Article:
Several months ago while I was on my Vipassana meditation retreat, I was captivated by the idea that change is a constant. By unplugging for ten days and increasing my sense of awareness, it became very apparent that objects around us and within us, even at the tiniest levels, are always in a state of flux. Despite the fleeting nature of everything, we as humans tend to cling to objects, people, places, memories, emotional states, etc.. We crave permanence even though impermanence stares us in the face. When I returned home, I became obsessed with this question: if everything is constantly changing then why is it so hard for most people to change old habits and develop new habits?Read More
Last month, while I was on a cross country flight, I read Ray Dalio’s seminal document, Principles, for the second time this year. For those of you who don’t know Ray, he is the Founder of Bridgewater Associates, the world’s largest and arguably most successful hedge fund. Ray runs Bridgewater according to principles that he has developed over his 40+ year career. Some would suggest his approach and views of the world are radical but it’s hard to argue with Bridgewater’s success. Ray is a big proponent of radical transparency in order to arrive at the truth. His principles include embracing failure, being in synch, building teams carefully, and running an organization like a machine. While I don’t share all of Ray’s views, I do believe that just about every organization imaginable would dramatically improve if they read and adopted even half of the principles.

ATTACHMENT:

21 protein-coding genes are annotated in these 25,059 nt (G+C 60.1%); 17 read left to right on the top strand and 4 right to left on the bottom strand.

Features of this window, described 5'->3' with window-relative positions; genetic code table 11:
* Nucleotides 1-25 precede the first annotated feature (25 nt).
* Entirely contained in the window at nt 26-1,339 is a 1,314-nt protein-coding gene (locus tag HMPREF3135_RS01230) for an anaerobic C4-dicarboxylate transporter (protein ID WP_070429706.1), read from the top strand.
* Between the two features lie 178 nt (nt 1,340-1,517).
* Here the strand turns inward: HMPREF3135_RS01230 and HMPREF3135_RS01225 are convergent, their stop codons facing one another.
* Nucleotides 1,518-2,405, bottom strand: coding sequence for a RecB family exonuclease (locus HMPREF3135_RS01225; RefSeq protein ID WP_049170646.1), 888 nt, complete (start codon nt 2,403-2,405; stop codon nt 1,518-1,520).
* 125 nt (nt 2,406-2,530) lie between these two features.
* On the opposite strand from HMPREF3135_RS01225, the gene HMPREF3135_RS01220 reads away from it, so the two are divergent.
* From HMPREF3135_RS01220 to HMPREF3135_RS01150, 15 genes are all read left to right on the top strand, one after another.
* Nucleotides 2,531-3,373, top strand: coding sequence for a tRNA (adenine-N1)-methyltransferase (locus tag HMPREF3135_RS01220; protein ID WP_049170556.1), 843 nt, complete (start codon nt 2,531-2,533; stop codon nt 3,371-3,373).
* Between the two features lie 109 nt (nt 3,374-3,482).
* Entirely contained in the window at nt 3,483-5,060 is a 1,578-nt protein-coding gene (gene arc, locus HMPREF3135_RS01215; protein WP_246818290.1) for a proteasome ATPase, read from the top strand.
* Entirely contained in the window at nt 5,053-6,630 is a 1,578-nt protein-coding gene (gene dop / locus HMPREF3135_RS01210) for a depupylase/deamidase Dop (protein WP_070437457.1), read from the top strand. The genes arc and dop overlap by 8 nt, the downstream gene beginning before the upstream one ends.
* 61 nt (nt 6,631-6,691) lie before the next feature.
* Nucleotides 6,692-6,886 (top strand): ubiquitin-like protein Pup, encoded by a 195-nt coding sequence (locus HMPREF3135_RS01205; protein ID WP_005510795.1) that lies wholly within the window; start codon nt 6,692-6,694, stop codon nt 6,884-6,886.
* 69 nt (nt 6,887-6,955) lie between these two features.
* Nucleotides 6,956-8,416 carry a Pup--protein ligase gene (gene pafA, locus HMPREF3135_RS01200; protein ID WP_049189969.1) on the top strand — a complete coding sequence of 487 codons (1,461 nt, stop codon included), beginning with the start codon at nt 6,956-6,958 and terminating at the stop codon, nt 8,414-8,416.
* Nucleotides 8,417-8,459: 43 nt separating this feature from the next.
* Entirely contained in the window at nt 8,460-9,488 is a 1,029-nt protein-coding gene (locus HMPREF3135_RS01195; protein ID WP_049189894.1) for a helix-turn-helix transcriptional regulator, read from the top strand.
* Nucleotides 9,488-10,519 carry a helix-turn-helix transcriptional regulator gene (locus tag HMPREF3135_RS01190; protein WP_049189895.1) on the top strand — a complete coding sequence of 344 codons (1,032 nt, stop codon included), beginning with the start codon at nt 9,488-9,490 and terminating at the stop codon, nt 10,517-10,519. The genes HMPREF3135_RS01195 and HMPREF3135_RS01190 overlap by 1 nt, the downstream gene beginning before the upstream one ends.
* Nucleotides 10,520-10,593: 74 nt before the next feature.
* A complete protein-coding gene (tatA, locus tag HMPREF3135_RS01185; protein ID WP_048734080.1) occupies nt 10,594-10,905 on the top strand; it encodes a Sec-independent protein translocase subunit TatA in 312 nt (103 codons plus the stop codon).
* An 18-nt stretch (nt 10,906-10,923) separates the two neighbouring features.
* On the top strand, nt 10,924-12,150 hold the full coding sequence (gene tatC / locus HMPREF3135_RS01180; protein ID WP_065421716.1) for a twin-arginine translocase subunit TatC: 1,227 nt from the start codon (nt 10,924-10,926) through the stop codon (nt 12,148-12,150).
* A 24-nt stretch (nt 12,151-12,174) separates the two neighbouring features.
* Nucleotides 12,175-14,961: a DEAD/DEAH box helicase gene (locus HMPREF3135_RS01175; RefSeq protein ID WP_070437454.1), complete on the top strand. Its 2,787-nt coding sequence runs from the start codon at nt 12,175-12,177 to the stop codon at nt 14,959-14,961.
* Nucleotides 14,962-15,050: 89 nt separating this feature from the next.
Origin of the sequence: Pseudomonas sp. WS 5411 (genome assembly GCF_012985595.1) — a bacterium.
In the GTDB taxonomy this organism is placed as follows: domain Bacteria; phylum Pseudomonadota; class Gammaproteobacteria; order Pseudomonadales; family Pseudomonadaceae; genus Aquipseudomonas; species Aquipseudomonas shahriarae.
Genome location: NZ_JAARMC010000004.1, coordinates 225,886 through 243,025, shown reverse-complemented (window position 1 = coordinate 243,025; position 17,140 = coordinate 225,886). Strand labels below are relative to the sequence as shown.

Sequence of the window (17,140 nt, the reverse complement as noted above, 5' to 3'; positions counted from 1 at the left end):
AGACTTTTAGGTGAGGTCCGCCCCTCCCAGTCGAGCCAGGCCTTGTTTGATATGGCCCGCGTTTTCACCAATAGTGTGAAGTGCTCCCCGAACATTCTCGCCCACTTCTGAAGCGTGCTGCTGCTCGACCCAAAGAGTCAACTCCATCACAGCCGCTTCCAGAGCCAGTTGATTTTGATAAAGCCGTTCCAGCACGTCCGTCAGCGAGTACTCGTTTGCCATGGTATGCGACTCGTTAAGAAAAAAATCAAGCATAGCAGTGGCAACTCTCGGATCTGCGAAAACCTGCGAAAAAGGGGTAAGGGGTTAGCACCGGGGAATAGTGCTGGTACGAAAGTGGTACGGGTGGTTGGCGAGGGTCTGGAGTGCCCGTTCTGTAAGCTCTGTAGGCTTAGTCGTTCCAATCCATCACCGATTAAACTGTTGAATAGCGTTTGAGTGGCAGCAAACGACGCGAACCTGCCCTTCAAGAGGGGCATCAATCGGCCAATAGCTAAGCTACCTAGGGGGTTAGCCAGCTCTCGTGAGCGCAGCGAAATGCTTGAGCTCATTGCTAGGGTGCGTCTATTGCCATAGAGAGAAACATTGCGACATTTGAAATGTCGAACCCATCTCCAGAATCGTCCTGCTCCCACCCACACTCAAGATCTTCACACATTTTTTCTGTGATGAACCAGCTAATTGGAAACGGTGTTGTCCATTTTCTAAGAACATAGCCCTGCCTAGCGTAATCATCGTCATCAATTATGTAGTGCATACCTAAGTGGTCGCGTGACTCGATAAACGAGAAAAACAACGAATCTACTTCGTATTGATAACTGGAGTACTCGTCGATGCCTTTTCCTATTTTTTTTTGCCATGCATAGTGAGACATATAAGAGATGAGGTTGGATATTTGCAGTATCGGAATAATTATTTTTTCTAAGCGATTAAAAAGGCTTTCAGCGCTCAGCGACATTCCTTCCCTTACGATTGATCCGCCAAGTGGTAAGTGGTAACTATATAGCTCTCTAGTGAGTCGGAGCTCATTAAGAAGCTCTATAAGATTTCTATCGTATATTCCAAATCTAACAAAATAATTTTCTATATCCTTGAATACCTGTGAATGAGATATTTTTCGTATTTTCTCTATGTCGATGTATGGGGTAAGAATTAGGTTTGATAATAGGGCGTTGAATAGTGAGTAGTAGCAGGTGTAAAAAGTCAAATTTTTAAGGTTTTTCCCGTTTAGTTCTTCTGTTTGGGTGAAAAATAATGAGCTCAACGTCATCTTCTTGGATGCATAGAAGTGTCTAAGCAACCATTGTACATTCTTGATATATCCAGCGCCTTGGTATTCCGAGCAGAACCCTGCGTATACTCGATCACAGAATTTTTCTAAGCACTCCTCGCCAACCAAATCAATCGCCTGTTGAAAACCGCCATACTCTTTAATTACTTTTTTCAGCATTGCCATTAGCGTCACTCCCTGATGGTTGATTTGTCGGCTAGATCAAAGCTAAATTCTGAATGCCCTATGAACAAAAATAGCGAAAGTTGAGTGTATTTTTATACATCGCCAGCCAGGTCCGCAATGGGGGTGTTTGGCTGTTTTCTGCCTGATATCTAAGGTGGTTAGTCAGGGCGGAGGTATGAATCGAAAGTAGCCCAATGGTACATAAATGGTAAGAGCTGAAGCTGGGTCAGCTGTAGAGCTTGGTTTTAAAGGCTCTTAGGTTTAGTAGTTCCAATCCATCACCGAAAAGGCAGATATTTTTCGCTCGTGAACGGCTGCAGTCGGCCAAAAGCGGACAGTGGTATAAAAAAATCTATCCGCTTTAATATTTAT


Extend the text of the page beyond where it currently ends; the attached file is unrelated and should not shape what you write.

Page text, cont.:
After I finished reading the document, I began to reflect on my own values and principles. I also began to question my own effectiveness as an investor and as an employee in the spirit of radical candor. What am I good at? What drives me? What are my blind spots? What are my bad habits? Where am I falling short? What am I currently struggling with? By asking myself these questions and investing the time to reflect, I was able to shed light on some of the areas at work that I should focus on. This process was both cathartic and enlightening. What I found was surprising and incredibly transformative but it required a structured process and heavy doses of reflection and self inquiry.Read More
Last Friday night after a long week, I decided to go for a long run and listen to a Buddhist lecture on the true nature of existence and the self. About ten minutes into the run, I started to contemplate why I have chosen various paths in life such as becoming a venture investor. Since I have decided to make this my life’s work, I began to examine what really drove this long-term decision and whether I was being honest with myself. As soon as I returned home and showered, I opened up my computer and published the following tweet.
Ryan Hoover of Product Hunt was the first to reply and suggested that I expand on the tweet and provide commentary and context on each one. I hadn’t considered writing a post, but ultimately decided it would be enlightening and cathartic to dive into each reason and expose myself.
Below is an expanded view into all the reasons that I have chosen VC as a career. I’ve also tried to be honest about what drives me. While this list captures how I feel today, I’m sure it will evolve over time as I learn more about myself and my worldview changes.Read More